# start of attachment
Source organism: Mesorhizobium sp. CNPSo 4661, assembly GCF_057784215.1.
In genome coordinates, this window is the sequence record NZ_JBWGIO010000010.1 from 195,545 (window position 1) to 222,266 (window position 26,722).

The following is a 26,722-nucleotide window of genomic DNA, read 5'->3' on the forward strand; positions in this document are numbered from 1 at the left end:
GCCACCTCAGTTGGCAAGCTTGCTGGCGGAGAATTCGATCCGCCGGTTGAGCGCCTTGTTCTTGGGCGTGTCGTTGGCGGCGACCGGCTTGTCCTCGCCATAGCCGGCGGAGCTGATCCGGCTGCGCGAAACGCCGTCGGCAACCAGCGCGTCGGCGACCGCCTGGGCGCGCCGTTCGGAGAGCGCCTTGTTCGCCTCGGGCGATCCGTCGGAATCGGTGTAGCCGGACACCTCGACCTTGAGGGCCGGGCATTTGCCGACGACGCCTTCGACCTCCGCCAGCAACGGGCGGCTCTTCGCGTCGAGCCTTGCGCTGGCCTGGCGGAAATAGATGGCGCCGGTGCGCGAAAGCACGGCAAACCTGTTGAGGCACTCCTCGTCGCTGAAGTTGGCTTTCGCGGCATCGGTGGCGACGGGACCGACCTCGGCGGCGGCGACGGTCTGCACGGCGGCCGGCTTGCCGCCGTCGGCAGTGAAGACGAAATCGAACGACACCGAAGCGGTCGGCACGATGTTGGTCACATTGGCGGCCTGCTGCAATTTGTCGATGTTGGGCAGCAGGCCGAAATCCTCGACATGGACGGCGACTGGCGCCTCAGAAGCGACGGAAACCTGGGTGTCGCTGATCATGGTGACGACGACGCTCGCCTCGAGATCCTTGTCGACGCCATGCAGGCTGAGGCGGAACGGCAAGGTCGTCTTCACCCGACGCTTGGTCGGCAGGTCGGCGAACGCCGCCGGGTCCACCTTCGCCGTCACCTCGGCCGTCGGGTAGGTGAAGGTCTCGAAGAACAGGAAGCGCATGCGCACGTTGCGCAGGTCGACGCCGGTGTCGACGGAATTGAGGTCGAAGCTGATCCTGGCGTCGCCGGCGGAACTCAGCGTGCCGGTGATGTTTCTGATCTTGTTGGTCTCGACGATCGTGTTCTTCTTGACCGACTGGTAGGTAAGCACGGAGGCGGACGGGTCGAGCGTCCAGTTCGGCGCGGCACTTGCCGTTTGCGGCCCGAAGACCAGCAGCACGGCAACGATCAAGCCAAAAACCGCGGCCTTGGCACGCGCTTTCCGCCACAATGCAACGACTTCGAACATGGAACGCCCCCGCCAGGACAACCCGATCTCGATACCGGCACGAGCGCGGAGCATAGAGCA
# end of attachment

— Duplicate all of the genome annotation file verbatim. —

Source organism: Mesorhizobium sp. CNPSo 4661, assembly GCF_057784215.1.
In genome coordinates, this window is the sequence record NZ_JBWGIO010000010.1 from 195,545 (window position 1) to 222,266 (window position 26,722).

The following is a 26,722-nucleotide window of genomic DNA, read 5'->3' on the forward strand; positions in this document are numbered from 1 at the left end:
GCCACCTCAGTTGGCAAGCTTGCTGGCGGAGAATTCGATCCGCCGGTTGAGCGCCTTGTTCTTGGGCGTGTCGTTGGCGGCGACCGGCTTGTCCTCGCCATAGCCGGCGGAGCTGATCCGGCTGCGCGAAACGCCGTCGGCAACCAGCGCGTCGGCGACCGCCTGGGCGCGCCGTTCGGAGAGCGCCTTGTTCGCCTCGGGCGATCCGTCGGAATCGGTGTAGCCGGACACCTCGACCTTGAGGGCCGGGCATTTGCCGACGACGCCTTCGACCTCCGCCAGCAACGGGCGGCTCTTCGCGTCGAGCCTTGCGCTGGCCTGGCGGAAATAGATGGCGCCGGTGCGCGAAAGCACGGCAAACCTGTTGAGGCACTCCTCGTCGCTGAAGTTGGCTTTCGCGGCATCGGTGGCGACGGGACCGACCTCGGCGGCGGCGACGGTCTGCACGGCGGCCGGCTTGCCGCCGTCGGCAGTGAAGACGAAATCGAACGACACCGAAGCGGTCGGCACGATGTTGGTCACATTGGCGGCCTGCTGCAATTTGTCGATGTTGGGCAGCAGGCCGAAATCCTCGACATGGACGGCGACTGGCGCCTCAGAAGCGACGGAAACCTGGGTGTCGCTGATCATGGTGACGACGACGCTCGCCTCGAGATCCTTGTCGACGCCATGCAGGCTGAGGCGGAACGGCAAGGTCGTCTTCACCCGACGCTTGGTCGGCAGGTCGGCGAACGCCGCCGGGTCCACCTTCGCCGTCACCTCGGCCGTCGGGTAGGTGAAGGTCTCGAAGAACAGGAAGCGCATGCGCACGTTGCGCAGGTCGACGCCGGTGTCGACGGAATTGAGGTCGAAGCTGATCCTGGCGTCGCCGGCGGAACTCAGCGTGCCGGTGATGTTTCTGATCTTGTTGGTCTCGACGATCGTGTTCTTCTTGACCGACTGGTAGGTAAGCACGGAGGCGGACGGGTCGAGCGTCCAGTTCGGCGCGGCACTTGCCGTTTGCGGCCCGAAGACCAGCAGCACGGCAACGATCAAGCCAAAAACCGCGGCCTTGGCACGCGCTTTCCGCCACAATGCAACGACTTCGAACATGGAACGCCCCCGCCAGGACAACCCGATCTCGATACCGGCACGAGCGCGGAGCATAGAGCA